Department III studies the history of knowledge and action considering the changing role of artifacts: texts, objects, and spaces. Our research collectively examines the processes and structures by which people grappled with the materiality of existence. Through the analysis of everyday actions, we interrogate the boundaries and intersections between the inner workings of objects and all domains of life. Together these approaches allow us to pursue inquiries into historical epistemologies of action. Our research structure has three entry points: artifacts (things), action (making), knowledge (work).
This preprint is a glossary of uncertainty, closely connected to six specific case studies, which provides an insight into diverse uncertainties and coping methods that were historically discussed and practiced in China and Japan. When people encountered unknowingness or uncertainty in various historical periods, these endeavors were processed in ways that some called predicting, and others thought of as plans or ways to “think ahead”. Still other notions had a very particular character, so not all forms of accounting for and framing the not-yet-known were transferrable beyond an individual example or region. Yet what such forms of explanation often seem to have had in common was a wide range of material formats: in attempts to predict or plan, people may have been less concerned about truthfulness than they were with finding traceable patterns—seeking reliability in repetition.
The Yiji jing 易筋經 (The Canon for Supple Sinews) of 1624 describes martial training currently practiced, particularly in Chinese communities. This article compares two forms that the two co-authors learnt in different places: Singapore and Kunming in the People's Republic of China. One form is known as the Hong Fist (hongguan洪拳) version of the Yijin jing, the other was taught as a form of qigong 氣功. This article focuses on the training of the authors in their respective practice. It demonstrates that the techniques learned instilled in the authors an attentiveness to the meanings that shaped their practice. These meanings were not primarily comprehended in a cognitive fashion but felt and experienced. In particular, the materiality of the environment, or more precisely the resistances that the environment posed to a practitioner, appear to have shaped the practice of the Yijin jing in distinctive ways. As argued here, the practitioners enskilled themselves through their practices into a world of either jin筋/勁 (sinew/power) or qi 氣 (breath/wind).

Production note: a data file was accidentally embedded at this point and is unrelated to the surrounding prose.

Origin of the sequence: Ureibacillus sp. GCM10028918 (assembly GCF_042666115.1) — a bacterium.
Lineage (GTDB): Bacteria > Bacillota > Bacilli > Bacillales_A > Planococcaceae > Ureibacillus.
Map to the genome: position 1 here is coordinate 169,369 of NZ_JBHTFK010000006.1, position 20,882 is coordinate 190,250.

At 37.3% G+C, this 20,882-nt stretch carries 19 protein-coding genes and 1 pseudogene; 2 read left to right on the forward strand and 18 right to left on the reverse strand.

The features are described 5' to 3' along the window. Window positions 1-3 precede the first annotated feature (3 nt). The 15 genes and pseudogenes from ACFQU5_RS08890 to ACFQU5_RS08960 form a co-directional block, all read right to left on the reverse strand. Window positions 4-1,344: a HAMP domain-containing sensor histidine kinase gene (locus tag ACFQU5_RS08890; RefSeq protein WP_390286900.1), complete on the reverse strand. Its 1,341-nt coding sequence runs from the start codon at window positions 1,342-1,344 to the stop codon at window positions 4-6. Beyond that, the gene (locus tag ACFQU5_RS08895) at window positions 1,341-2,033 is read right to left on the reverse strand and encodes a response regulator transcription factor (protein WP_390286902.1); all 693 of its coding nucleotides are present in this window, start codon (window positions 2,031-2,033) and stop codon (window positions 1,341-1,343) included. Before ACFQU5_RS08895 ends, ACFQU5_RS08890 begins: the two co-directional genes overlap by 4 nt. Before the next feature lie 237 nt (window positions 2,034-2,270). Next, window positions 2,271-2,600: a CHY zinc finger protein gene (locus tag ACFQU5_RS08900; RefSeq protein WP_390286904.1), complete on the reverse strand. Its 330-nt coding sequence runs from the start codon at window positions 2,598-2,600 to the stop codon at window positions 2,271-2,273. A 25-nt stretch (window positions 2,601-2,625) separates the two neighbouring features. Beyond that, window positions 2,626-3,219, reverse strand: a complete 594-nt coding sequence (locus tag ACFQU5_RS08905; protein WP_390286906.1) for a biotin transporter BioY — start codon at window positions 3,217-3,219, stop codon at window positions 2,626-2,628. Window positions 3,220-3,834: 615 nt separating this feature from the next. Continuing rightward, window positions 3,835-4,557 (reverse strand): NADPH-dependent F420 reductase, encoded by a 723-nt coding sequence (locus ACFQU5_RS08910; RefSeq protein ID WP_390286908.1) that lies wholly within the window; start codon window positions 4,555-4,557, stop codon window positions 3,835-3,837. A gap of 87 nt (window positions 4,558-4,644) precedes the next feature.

Since its development in economic history, the notion of ‘Useful Knowledge’ has found wide resonance in very diverse fields, engaging scholars working on codified knowledge and scientific practices, material culture and technological innovation, experimentation and policy issues. This preprint presents some of the contributions on this theme delivered at the workshop ‘The Making of Useful Knowledge’ (MPIWG Berlin, 30–31 October 2014).
The meeting aimed at problematizing the apparently coherent picture of useful knowledge that has arisen out of the works of economic historians like Joel Mokyr, and at testing and evaluating the employment of notions of usefulness in the longue durée, moving away from a specific focus on pre-industrial economic growth. Because of this diachronic approach, case studies spanned from the early modern period to the twentieth century.
This volume collects an introduction and six essays by Karel Davids, Jonathan Harwood, Ursula Klein, Thomas Morel, Giuditta Parolini and Cesare Pastorino. Topics of these contributions range from commercial accounting, plant breeding and maritime technology, to mining, mineralogy and applied statistics. The workshop ‘The Making of Useful Knowledge’ was organized by Thomas Morel, Giuditta Parolini and Cesare Pastorino as part of the activities of the Berlin Center for the History of Knowledge.